London Grip Poetry Review – Wade Stevenson

Poetry review – IN THE COUNTRY OF THE PEREGRINE: Charles Rammelkamp considers Wade Stevenson’s eloquently questioning poetry on love

In the Country of the Peregrine
Wade Stevenson 
BlazeVOX 2022
ISBN: 978-1609644239
92 pages     $18.00

In the poem, “Tell Me What It’s For,” Wade Stevenson asks, playful but deadly serious,

	Tell me what it’s for
	Is it the whisper of a flicker
	Or a full-fledged flame?
	Is there an after or before?
	Does it even have a name?
	Should I be deeply angered
	Or just mildly amused?
	Please tell me—I need to know
	What the fuck is it all for?

Later in the poem he adds to the conundrum, with the urgency of age (the poet is in his late seventies), “Please tell me – before I die.”

The concept of the peregrine – the traveler, nomad, pilgrim – is the organizing principle that unifies these poems. The collection starts with “The Song Of The Peregrine” – “How you became a peregrine wanderer / Gyring in exiled flight, hunting / Your missing ‘me’” – and this is followed by “Poem For A Peregrine.” “In the Country of the Peregrine” pinpoints this land, this condition: “I belonged to the vast country of the wandering / The exiled.” Yet in the very next poem, “SSHHH!,” the poet identifies himself as “A Peregrine Amor,”

         How swooping down swiftly from
         Both above and below 
         There’s no limit to love, life’s vertical flow

A “peregrine”, of course, is also a falcon, a bird of prey, hence the imagery of flight, which we also find in poems like “To My Peregrine Lover,” in which he writes about “the peregrine soaring / On the solar winds of Amor.”

As in his previous collection Love at the End – indeed, throughout his work – In the Country of the Peregrine shows Wade Stevenson extolling Amor, the life-sustaining love at the heart of life’s journey. It is this very journey that takes center stage in this new book.

Stevenson is curiously reminiscent of Dante, who begins The Inferno, “Midway upon the journey of our life, I found myself within a forest dark, for the straightforward pathway had been lost.” Except that for Stevenson, the journey – the exile – begins at birth. It’s the condition of being alive. “The Hurting,” “The Trauma Trap,” “Birthing Poem” all lament this “primordial wound.”

	        Your birthday becomes  
 	The day of your first departure

But in “Here Comes The Sun” Stevenson confidently tells us:

	A sublime Amor will come to heal
	All those ancient fucking wounds

Stevenson repeats this belief throughout the book, notably in one of the final poem, “A Home At Last”:

	There’s a final refuge for you –
	A home in the heart of the Sun Amor

In “I Have Loved So Much” he tells himself, and us, “You finally found a word to cling to” and five lines later he clarifies: “You remembered the first and last word Amor.”

To sum it all up, Stevenson writes in “The Palace Of The Purple Rose,” echoing John Keats’ famous “Ode on a Grecian Urn”:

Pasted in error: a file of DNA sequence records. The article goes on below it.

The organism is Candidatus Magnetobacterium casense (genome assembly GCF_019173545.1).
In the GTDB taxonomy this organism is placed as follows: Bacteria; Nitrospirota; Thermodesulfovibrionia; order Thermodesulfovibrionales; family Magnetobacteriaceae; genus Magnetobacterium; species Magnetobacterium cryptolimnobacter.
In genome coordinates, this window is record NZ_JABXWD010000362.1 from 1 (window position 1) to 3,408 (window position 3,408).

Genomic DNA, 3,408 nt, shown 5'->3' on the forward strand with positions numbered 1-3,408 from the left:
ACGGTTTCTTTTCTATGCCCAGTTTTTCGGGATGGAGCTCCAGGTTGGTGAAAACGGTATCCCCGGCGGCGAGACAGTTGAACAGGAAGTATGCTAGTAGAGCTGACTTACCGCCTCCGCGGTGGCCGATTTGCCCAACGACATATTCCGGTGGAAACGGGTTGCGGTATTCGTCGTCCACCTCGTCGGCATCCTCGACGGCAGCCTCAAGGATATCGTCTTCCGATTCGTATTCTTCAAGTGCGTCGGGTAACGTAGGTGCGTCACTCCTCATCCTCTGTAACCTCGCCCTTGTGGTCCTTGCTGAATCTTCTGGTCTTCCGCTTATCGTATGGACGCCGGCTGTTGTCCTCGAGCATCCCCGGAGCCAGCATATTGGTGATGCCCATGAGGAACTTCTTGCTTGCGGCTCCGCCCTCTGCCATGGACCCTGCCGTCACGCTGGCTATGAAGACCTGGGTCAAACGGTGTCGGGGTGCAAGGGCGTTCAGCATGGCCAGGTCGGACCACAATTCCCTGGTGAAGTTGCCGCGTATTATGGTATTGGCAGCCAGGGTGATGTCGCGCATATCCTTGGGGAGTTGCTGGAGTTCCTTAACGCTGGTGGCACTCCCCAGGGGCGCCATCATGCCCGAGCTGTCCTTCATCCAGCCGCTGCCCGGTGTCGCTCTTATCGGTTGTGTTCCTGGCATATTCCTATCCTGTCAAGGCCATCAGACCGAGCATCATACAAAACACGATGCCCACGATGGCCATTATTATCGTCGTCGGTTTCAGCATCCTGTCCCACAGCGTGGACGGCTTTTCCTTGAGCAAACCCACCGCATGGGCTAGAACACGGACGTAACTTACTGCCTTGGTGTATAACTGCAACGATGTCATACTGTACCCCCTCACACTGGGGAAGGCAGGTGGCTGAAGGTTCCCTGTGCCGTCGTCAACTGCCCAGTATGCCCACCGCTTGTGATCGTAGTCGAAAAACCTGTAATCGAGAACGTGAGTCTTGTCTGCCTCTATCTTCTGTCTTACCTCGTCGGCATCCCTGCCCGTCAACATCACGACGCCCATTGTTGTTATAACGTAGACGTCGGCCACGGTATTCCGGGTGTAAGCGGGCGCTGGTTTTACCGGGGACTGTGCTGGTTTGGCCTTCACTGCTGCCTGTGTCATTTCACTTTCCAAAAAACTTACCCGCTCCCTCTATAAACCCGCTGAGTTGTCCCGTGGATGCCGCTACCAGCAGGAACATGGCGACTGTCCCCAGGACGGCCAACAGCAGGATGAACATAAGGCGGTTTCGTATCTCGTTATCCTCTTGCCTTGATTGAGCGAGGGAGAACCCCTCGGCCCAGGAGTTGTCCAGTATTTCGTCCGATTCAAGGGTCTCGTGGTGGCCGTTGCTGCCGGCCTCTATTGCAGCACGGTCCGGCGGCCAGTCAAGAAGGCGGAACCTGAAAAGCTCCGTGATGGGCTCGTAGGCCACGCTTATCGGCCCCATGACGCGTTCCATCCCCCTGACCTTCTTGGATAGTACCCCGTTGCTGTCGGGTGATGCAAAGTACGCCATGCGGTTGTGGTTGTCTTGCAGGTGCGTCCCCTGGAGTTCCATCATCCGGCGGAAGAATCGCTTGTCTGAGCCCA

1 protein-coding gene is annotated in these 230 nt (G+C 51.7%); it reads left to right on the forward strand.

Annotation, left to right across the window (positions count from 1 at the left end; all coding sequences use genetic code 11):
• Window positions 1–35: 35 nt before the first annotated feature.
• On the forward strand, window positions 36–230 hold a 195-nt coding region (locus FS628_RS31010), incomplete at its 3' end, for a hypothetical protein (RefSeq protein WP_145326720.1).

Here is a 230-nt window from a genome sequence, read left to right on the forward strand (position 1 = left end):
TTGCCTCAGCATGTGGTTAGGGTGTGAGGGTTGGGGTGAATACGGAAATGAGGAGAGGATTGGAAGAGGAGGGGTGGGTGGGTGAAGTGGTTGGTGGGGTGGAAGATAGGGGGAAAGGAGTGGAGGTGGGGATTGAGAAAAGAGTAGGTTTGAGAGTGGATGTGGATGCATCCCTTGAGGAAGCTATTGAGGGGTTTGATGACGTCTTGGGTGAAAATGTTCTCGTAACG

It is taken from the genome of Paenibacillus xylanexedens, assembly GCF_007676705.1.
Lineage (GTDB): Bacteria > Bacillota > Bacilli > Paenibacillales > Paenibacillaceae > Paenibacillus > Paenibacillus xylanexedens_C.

Knowing loving
	To love is to know
	To know is to love
	That is all you ever need to know

Keats, of course, wrote, “Beauty is truth, truth beauty – that is all / Ye know on earth, and all ye need to know.”

Except in two of the seventy-five poems in this breathtaking collection – “You, Always” and the final “Goodbye Poem” – there are no stanza breaks in any of these poems. Some of the poems are as short as 2 lines – “Poem for Four Words” reads: “Love first / Die later” – while others contain as many as 35 or 40 lines or more. It’s as if Stevenson doesn’t pause for breath, underscoring the urgency of his writing. The poems, often clever, as if Stevenson is winking at us, all cohere around an image, an idea, a metaphor, and proceed headlong down the page. “From Nothing To Something,” for instance, plays on the contrast and similarity of nothing and something. (“How can nothing become something / Something mutate into nothing again?”). “And God Said” likewise plays on the female and male genders (“Let there be he / Let there be she / Let there be he and she together / Let there be a he-she”). The poem resonates with the ideas of erotic love found in Plato’s Symposium.

Yet Stevenson is ambivalent about the value of words, their ability to express this all-consuming love. He writes in “A Farewell To Words,” “I tricked myself thinking my poems might save me” and goes on later in the poem:

	But life does not go on searching for a synonym
	Or at least a rhyme. It comes to a sudden stop
	Period. The End.  

And in “The Trauma Trap” he adds: “This poem, like all poems, doomed to fail.” Yet he tells us in “In The Garden Of The Overnight Words,”

	The first thing I do each morning when I rise
	Is check my poems: did they survive the night?
        Together/separately did they grow all right?
        Did one letter learn to love the other?

And we’ve already seen in “I Have Loved So Much” that the first and last – the only – word is Amor. He echoes this feeling in “What The Crow Knows” (“I’m a poet and I use words to fight the world”) when he tells us “I finally found a word so raw.” That word “was pure Amor.”

So where does this leave us? Indeed, What the fuck is it all for? Like William Butler Yeats before him, desperately seeking to restore his virility, Wade Stevenson laments the loss of physical potency, but in the “Goodbye Poem” that concludes this meditative, lyrical collection, in which he enjoins, “Let your aging body agonize / in peace,” he concludes on the optimistic note:

	Hello again
	The end becomes the beginning, I await
					     the dawning